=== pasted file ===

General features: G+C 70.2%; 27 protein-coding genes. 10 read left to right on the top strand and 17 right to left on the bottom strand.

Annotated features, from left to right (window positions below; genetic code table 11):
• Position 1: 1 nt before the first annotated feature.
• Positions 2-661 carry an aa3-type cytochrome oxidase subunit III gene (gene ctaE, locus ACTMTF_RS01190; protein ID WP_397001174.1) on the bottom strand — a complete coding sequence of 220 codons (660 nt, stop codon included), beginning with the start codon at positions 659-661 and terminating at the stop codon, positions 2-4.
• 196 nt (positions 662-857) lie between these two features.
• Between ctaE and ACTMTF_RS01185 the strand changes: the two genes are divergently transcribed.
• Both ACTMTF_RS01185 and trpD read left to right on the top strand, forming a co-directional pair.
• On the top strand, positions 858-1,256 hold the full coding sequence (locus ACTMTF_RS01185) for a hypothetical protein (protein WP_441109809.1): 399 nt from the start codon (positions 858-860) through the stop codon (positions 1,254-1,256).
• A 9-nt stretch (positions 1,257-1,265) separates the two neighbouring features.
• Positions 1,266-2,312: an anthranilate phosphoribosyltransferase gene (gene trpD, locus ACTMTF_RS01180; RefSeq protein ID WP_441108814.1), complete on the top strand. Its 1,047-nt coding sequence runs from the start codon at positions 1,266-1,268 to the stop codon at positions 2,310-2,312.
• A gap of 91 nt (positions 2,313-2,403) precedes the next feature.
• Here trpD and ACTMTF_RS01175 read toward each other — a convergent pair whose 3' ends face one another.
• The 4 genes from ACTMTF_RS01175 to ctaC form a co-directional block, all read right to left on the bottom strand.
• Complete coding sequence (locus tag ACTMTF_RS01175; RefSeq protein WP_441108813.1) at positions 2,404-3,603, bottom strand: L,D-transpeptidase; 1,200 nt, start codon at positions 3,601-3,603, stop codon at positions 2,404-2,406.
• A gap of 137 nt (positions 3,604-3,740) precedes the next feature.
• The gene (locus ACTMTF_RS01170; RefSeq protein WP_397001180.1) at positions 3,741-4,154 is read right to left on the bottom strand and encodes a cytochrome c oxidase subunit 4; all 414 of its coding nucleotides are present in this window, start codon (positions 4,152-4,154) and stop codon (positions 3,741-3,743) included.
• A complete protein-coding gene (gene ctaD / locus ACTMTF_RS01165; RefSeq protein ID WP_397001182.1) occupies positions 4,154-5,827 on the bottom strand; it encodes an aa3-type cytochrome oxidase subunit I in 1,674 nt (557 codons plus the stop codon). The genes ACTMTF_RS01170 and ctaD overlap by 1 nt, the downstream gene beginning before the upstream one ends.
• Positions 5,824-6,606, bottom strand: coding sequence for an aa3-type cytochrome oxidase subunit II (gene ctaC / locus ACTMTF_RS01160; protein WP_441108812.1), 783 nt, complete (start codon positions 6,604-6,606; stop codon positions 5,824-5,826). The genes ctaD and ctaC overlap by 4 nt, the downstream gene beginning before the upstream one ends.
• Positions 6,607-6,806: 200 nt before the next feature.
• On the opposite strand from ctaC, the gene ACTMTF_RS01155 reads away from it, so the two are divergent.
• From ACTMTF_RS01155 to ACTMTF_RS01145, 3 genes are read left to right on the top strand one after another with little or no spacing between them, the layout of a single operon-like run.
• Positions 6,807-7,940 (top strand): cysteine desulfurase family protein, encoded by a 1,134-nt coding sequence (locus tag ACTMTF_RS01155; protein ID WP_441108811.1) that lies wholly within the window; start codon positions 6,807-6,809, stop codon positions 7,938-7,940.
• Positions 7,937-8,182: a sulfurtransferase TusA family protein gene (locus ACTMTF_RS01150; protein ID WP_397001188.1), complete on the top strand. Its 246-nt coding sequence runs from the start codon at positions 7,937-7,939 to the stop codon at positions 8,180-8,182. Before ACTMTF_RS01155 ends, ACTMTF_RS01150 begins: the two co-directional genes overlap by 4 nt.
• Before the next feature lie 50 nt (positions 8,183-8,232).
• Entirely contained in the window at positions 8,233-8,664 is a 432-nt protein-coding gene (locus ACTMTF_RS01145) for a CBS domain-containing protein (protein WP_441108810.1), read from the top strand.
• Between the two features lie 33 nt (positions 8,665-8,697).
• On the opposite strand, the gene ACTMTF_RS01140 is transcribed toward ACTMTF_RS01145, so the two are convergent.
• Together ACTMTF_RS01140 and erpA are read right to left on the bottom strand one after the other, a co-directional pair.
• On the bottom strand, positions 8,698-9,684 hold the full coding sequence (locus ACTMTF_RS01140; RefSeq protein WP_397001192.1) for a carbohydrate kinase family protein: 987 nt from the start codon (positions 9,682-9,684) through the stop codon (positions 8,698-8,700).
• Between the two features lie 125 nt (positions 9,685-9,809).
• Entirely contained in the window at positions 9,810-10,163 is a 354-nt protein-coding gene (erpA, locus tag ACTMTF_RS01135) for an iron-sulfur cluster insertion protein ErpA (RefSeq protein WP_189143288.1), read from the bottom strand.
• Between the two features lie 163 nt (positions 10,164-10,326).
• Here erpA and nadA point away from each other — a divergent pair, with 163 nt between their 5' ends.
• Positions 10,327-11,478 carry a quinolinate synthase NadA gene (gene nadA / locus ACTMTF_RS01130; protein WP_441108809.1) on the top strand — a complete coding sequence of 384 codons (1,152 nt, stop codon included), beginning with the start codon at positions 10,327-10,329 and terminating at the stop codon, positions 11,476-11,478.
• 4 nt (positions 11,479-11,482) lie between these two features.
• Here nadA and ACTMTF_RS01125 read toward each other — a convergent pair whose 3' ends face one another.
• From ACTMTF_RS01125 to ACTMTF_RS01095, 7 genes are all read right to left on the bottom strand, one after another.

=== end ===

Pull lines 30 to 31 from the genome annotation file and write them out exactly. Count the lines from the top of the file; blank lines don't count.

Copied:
• Between the two features lie 125 nt (positions 9,685-9,809).
• Entirely contained in the window at positions 9,810-10,163 is a 354-nt protein-coding gene (erpA, locus tag ACTMTF_RS01135) for an iron-sulfur cluster insertion protein ErpA (RefSeq protein WP_189143288.1), read from the bottom strand.